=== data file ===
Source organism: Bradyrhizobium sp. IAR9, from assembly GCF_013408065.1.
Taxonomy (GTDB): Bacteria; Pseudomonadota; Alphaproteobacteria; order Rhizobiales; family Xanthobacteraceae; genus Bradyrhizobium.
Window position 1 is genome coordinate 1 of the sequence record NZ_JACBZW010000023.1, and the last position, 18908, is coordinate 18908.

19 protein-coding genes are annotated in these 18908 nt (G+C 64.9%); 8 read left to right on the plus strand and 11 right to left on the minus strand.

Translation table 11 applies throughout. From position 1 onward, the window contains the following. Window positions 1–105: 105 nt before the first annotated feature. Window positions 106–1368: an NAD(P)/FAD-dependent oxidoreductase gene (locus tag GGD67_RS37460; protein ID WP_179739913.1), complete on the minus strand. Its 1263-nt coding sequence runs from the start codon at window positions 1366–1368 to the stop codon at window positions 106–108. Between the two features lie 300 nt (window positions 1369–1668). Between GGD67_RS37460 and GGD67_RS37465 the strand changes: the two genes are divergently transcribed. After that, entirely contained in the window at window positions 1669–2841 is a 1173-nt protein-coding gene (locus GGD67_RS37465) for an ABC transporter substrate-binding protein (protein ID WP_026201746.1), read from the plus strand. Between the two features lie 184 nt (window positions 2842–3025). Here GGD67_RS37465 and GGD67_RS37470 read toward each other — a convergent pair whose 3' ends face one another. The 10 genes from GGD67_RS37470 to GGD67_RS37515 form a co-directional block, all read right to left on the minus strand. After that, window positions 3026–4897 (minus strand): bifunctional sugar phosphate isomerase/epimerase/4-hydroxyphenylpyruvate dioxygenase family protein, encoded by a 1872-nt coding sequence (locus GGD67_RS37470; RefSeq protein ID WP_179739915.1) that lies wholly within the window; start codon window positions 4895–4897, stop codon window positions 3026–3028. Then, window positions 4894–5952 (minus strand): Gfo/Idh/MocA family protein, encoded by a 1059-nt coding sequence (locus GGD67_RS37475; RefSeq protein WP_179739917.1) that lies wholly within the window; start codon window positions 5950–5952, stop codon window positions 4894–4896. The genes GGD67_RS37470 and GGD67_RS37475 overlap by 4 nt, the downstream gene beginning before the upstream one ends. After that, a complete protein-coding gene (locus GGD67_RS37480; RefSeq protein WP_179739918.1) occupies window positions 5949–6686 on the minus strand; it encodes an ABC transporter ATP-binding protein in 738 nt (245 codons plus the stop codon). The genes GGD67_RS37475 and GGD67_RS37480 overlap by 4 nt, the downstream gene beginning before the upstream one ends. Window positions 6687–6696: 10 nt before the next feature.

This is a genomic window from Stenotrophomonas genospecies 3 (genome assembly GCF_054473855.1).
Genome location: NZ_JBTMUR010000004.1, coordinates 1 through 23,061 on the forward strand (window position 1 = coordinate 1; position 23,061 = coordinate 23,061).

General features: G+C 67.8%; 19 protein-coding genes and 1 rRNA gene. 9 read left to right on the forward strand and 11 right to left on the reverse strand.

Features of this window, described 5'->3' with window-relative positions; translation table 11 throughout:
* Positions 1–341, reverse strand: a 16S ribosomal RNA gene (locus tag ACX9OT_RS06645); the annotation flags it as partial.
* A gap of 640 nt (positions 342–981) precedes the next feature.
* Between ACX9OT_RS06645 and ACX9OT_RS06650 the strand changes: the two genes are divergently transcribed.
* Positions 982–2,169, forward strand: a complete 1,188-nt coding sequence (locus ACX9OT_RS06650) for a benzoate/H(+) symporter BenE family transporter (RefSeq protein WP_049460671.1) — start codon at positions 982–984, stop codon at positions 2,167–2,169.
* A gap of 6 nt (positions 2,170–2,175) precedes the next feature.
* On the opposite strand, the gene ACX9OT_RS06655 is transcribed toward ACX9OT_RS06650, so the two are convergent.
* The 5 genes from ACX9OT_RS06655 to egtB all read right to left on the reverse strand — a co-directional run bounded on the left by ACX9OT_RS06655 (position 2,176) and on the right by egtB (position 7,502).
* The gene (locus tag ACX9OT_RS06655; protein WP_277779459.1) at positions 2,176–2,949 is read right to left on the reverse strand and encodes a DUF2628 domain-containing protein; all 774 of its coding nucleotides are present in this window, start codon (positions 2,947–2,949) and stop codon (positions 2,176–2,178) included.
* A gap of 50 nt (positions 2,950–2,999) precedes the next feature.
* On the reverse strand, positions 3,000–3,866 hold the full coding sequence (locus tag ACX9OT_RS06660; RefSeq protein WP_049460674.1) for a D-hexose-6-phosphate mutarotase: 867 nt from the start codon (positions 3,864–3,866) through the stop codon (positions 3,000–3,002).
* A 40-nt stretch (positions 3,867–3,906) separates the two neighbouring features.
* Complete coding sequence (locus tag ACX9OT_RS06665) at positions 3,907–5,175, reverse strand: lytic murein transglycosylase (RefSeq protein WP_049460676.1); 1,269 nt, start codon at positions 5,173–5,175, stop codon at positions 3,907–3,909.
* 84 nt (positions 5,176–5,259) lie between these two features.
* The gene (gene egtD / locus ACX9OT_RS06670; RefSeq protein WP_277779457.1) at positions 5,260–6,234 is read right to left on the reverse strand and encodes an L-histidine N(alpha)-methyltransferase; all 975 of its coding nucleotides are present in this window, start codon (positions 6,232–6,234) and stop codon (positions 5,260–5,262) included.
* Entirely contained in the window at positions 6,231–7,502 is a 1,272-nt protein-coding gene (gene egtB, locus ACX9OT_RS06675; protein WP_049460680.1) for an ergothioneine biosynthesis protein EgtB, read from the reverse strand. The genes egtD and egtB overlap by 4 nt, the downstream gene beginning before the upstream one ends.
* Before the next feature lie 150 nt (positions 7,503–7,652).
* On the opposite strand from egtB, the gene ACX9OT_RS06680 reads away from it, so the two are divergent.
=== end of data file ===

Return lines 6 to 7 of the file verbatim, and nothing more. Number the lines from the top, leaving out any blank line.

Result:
This is a genomic window from Stenotrophomonas genospecies 3 (genome assembly GCF_054473855.1).
Genome location: NZ_JBTMUR010000004.1, coordinates 1 through 23,061 on the forward strand (window position 1 = coordinate 1; position 23,061 = coordinate 23,061).